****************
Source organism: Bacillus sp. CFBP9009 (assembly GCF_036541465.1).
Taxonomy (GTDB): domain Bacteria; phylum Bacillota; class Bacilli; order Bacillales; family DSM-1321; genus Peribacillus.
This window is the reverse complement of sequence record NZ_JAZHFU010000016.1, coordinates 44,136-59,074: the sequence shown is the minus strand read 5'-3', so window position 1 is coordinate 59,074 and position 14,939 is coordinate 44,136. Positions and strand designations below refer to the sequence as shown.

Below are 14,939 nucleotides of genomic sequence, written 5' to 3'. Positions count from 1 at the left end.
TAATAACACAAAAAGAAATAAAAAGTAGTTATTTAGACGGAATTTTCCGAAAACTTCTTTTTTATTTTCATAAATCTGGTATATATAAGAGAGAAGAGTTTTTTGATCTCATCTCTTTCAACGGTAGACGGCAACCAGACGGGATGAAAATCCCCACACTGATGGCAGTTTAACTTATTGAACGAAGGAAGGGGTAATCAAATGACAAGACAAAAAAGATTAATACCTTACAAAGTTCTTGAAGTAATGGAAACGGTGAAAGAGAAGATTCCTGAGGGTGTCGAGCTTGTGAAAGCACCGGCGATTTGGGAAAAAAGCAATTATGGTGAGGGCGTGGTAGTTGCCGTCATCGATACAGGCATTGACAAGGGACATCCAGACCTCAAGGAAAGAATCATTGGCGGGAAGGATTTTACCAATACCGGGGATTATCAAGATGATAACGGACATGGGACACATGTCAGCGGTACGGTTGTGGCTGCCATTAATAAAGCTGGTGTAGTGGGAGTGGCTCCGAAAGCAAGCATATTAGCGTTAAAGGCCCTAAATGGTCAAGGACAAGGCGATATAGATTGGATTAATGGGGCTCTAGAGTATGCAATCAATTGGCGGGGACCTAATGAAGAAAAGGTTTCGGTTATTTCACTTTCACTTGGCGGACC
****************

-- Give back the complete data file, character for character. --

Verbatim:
Source organism: Bacillus sp. CFBP9009 (assembly GCF_036541465.1).
Taxonomy (GTDB): domain Bacteria; phylum Bacillota; class Bacilli; order Bacillales; family DSM-1321; genus Peribacillus.
This window is the reverse complement of sequence record NZ_JAZHFU010000016.1, coordinates 44,136-59,074: the sequence shown is the minus strand read 5'-3', so window position 1 is coordinate 59,074 and position 14,939 is coordinate 44,136. Positions and strand designations below refer to the sequence as shown.

Below are 14,939 nucleotides of genomic sequence, written 5' to 3'. Positions count from 1 at the left end.
TAATAACACAAAAAGAAATAAAAAGTAGTTATTTAGACGGAATTTTCCGAAAACTTCTTTTTTATTTTCATAAATCTGGTATATATAAGAGAGAAGAGTTTTTTGATCTCATCTCTTTCAACGGTAGACGGCAACCAGACGGGATGAAAATCCCCACACTGATGGCAGTTTAACTTATTGAACGAAGGAAGGGGTAATCAAATGACAAGACAAAAAAGATTAATACCTTACAAAGTTCTTGAAGTAATGGAAACGGTGAAAGAGAAGATTCCTGAGGGTGTCGAGCTTGTGAAAGCACCGGCGATTTGGGAAAAAAGCAATTATGGTGAGGGCGTGGTAGTTGCCGTCATCGATACAGGCATTGACAAGGGACATCCAGACCTCAAGGAAAGAATCATTGGCGGGAAGGATTTTACCAATACCGGGGATTATCAAGATGATAACGGACATGGGACACATGTCAGCGGTACGGTTGTGGCTGCCATTAATAAAGCTGGTGTAGTGGGAGTGGCTCCGAAAGCAAGCATATTAGCGTTAAAGGCCCTAAATGGTCAAGGACAAGGCGATATAGATTGGATTAATGGGGCTCTAGAGTATGCAATCAATTGGCGGGGACCTAATGAAGAAAAGGTTTCGGTTATTTCACTTTCACTTGGCGGACC